At policing questions in the London Assembly on 6 July I asked the Mayor if he could use his position to help put a better estimate of the Grenfell Tower losses together.
I asked him to work with families affected by the disaster at Grenfell Tower, as well as the police and fire brigade, to help provide more realistic answers on the potential number of people lost.
The Government and local authorities are no longer trusted by many local residents and the lack of an estimate of the extent of their loss is causing genuine pain to this community.
I asked the Mayor, as the head of the GLA, and as many of the GLA groups have information related to the disaster, to convene the families, the Red Cross, the police and fire service and work with the families to agree an ‘interim GLA estimate’. The police have said they will not provide any update on their estimate until the end of the year but I think something is needed sooner to help the families and the community.
Although he agreed with my points, the Mayor talked out all of my questioning time with his reply – as you can see in some of the repetition of his points in the transcript below – and so I couldn’t press him further to commit to working on this himself.
However, as the elected head of all the organisations within the GLA, I think this is something he certainly has the power to do, and I believe that the community and families would be happy to have him working on their behalf in this way.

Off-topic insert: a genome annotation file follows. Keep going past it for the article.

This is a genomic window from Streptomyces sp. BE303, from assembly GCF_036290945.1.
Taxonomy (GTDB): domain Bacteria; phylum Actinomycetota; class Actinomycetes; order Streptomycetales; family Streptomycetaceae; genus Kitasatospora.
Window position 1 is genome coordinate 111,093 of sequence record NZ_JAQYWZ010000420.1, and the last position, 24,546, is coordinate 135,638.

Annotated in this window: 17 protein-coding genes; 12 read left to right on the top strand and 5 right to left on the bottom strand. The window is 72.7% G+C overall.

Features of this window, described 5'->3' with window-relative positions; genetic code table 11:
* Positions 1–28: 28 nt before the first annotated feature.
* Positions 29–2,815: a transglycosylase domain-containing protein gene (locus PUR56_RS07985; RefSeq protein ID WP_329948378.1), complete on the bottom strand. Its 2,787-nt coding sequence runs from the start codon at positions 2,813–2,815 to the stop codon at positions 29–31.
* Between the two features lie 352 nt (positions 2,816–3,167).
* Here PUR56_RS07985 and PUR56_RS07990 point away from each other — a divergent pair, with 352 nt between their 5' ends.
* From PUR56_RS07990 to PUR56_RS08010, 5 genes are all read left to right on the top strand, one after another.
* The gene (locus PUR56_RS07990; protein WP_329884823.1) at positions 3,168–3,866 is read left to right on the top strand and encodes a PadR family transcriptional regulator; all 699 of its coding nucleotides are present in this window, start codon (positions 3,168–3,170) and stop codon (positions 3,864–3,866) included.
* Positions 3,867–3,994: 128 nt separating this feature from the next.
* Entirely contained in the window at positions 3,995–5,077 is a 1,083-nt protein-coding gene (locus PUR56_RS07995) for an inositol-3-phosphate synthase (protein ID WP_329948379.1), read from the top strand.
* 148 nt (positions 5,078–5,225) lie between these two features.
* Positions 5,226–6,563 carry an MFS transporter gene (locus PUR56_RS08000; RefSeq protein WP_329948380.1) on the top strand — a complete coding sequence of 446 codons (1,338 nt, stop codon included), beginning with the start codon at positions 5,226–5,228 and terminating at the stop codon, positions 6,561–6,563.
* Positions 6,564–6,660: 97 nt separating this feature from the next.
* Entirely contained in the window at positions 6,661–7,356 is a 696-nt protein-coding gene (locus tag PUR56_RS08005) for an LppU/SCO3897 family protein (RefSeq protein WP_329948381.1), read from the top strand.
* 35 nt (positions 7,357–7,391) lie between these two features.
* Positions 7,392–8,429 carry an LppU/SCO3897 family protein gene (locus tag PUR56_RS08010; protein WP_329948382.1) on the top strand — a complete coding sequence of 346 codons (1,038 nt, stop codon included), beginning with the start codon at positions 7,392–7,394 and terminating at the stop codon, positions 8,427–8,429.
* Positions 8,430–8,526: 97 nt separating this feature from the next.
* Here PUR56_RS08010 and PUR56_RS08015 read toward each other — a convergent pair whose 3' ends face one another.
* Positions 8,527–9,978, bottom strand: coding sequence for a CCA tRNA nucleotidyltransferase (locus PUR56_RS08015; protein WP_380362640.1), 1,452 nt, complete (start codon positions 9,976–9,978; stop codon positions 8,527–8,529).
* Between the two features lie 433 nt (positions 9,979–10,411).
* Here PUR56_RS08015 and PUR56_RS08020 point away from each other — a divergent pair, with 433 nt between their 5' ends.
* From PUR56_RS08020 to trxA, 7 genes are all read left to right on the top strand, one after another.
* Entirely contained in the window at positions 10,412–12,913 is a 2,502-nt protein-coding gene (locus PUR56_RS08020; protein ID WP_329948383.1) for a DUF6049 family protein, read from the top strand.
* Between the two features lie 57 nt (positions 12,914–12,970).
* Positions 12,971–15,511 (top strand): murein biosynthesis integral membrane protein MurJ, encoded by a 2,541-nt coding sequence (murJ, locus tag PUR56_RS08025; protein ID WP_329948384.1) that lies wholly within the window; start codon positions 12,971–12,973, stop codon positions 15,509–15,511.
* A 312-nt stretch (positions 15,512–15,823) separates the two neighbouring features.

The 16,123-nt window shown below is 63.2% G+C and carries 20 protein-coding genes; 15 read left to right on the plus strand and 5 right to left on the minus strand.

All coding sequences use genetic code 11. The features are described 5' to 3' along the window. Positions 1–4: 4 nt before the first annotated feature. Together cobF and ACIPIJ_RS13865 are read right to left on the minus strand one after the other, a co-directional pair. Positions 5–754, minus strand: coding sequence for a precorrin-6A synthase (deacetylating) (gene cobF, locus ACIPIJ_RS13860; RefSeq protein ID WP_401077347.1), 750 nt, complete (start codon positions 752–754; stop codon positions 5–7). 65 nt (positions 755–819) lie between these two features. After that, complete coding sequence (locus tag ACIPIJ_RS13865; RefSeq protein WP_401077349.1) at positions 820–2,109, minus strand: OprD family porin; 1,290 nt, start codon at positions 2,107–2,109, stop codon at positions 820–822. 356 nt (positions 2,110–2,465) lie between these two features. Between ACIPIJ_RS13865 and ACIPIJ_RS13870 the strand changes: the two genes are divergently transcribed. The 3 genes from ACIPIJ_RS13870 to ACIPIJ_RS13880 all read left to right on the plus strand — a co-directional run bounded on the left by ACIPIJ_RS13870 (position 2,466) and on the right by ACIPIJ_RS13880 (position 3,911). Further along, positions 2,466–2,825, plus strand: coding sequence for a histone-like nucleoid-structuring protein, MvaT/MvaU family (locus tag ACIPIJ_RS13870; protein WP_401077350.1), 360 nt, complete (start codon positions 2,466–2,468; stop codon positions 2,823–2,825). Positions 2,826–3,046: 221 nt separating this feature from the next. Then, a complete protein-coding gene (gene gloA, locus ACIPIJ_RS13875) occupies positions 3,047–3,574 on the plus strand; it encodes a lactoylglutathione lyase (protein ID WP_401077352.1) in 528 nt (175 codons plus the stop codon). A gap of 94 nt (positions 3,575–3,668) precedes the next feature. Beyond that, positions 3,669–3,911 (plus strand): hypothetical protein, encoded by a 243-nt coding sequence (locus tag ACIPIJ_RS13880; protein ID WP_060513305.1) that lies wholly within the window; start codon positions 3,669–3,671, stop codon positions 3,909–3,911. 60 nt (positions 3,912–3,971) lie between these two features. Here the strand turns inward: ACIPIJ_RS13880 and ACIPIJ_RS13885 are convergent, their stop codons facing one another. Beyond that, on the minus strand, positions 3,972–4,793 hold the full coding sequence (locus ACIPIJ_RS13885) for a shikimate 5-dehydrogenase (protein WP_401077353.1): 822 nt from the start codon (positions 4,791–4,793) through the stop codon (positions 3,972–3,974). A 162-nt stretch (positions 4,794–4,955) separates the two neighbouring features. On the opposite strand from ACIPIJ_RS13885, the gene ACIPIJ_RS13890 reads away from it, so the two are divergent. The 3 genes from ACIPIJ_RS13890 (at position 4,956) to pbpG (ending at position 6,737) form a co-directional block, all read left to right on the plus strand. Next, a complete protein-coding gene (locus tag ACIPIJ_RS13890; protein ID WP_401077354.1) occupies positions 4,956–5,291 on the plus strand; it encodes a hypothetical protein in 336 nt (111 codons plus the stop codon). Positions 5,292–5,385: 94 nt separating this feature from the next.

Watch my question here, and the full webcast of the meeting is online here (starts at 3h 3mins):
Below, we’ve put together transcripts of the main points I made and the relevant answers from the Deputy Commissioner and the Mayor.
At the start of my questions I also asked the Deputy Commissioner whether the Met has a new policy of providing better information in the immediate aftermath of incidents, particularly when people have been harmed after being in contact with the police. I hope we’ll see the improved information provided after London Bridge, Finsbury Park and Westminster continue for other incidents too.
Sian Berry AM:
“After the Westminster attack, the London Bridge attack and Finsbury Park, the Met’s communications have been much better than in the past. I’m afraid as a campaigner and politician I’ve developed a rule of thumb over the years that whatever the police first say after a major incident, particularly if they’ve been in contact with somebody who has been harmed, is unlikely to be the actual true story. But in these cases the police have been very careful and considered in what they put out. There was lots of information, regular statements and social media was used. So is this a new policy and is this how we can expect all kinds of incidents to be dealt with in the future?”
Craig Mackey, Deputy Commissioner of the Met:
“Short answer hopefully yes. Particularly with social media hopefully you’ve seen some of the figures. We’re now up to around a million, normal, on our twitter account. We’re now up to around 2 million across all of our accounts. We are very very clear that as important as how you respond to the incident is, how you communicate and what you tell communities… is as important. So we’ve done a lot of work with our internal teams but also with our colleagues in the media… talking about what you can expect, when you can expect things.
“With fast moving communications, almost the old idea of a news cycle is gone. You’ve got to be really clear and careful with your language. So a lot of the work we did as the Mayor said, that we’ve learned from colleagues around the world – post Paris, post Nice, from other events in Europe and elsewhere – is be very very clear about the guidance and advice you are giving the public.”